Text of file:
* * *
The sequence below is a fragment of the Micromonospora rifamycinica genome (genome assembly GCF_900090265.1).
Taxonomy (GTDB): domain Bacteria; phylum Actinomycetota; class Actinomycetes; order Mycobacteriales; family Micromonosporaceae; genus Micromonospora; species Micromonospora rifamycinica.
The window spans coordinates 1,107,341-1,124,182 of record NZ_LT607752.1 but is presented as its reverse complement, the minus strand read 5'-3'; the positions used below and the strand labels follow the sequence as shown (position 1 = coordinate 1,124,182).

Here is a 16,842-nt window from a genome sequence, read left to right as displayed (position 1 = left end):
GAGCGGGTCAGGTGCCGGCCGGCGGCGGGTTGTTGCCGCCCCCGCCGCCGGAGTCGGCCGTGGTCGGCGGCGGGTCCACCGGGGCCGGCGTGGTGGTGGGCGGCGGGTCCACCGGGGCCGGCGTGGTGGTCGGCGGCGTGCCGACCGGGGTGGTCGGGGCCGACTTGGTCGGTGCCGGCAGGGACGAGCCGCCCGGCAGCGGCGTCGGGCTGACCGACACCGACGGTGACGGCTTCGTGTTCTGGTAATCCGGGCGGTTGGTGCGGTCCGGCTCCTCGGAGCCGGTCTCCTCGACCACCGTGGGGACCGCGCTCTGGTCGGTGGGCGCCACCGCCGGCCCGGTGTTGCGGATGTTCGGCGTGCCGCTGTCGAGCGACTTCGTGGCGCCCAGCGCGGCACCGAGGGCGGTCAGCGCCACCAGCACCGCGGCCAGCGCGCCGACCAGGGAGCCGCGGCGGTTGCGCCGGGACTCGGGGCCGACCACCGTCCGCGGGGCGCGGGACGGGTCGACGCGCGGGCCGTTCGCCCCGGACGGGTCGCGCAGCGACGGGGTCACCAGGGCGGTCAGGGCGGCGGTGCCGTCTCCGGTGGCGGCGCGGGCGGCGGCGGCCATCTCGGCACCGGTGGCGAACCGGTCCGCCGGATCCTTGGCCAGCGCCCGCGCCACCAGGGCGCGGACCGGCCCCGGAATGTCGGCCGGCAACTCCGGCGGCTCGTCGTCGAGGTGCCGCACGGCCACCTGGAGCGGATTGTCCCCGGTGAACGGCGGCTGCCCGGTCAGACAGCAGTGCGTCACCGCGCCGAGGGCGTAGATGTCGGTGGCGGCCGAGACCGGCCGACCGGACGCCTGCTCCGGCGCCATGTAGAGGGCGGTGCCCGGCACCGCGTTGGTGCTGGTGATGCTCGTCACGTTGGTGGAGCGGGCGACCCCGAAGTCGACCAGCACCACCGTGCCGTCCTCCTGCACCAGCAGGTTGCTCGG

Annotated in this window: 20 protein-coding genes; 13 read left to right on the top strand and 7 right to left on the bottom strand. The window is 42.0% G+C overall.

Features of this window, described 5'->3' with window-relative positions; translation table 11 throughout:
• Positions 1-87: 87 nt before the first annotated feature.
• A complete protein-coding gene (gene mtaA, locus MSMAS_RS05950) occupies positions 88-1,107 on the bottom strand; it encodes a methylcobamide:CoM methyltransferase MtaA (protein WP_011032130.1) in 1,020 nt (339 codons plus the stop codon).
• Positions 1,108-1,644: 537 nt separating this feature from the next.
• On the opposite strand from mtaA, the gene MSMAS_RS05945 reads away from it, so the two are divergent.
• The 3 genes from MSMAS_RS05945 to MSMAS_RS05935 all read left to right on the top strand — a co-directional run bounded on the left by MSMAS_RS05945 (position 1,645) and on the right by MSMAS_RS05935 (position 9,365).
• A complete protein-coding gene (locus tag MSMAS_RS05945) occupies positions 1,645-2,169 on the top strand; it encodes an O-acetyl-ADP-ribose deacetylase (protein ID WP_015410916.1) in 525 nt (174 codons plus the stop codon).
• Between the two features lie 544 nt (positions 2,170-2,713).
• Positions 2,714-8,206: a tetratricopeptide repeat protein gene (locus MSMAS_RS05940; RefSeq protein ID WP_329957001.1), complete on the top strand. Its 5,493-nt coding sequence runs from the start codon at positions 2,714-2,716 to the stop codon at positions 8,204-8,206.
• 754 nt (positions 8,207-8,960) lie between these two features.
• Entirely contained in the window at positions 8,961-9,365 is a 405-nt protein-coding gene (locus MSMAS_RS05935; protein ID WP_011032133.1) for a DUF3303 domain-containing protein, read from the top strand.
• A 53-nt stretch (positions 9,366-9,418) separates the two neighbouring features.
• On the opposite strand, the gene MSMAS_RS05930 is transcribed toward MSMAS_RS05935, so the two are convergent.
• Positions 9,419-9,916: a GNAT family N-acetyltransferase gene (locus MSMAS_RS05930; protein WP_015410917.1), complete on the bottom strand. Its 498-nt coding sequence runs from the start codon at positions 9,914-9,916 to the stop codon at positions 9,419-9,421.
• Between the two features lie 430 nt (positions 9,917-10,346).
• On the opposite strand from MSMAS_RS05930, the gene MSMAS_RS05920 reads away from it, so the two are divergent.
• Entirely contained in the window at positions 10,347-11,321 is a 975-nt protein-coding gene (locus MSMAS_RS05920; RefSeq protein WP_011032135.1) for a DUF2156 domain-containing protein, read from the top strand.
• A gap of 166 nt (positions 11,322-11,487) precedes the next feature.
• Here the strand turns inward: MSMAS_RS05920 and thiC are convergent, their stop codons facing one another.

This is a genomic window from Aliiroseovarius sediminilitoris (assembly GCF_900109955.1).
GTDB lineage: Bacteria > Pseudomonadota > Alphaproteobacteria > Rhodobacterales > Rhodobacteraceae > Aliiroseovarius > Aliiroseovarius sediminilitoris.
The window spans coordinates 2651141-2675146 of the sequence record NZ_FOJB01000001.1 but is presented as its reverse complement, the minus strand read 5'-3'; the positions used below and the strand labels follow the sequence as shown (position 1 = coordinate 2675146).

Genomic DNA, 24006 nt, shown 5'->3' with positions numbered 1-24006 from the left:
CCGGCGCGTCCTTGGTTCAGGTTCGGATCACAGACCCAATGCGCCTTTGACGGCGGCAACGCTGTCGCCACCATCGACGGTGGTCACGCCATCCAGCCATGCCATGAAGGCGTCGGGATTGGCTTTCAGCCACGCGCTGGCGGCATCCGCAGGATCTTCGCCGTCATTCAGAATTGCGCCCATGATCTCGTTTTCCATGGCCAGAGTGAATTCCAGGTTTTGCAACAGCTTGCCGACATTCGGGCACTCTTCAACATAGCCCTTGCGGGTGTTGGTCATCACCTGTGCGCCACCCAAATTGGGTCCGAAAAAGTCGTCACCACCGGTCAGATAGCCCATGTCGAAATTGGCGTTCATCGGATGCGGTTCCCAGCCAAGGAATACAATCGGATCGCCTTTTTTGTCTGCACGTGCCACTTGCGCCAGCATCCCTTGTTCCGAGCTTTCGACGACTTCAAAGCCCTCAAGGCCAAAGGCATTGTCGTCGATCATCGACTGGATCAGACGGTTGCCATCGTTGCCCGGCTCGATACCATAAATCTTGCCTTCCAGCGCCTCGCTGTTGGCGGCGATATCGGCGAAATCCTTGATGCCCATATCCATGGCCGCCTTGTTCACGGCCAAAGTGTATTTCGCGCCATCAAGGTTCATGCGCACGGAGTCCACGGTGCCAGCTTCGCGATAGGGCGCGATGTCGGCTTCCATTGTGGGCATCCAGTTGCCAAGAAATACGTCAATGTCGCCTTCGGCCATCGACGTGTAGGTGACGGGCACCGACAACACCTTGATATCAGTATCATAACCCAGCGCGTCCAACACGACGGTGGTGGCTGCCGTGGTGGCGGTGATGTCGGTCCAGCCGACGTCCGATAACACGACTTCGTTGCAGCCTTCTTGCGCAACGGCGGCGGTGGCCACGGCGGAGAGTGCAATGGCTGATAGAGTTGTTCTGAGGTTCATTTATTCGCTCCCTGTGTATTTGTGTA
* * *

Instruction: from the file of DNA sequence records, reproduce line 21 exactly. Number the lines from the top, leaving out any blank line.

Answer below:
• Between the two features lie 430 nt (positions 9,917-10,346).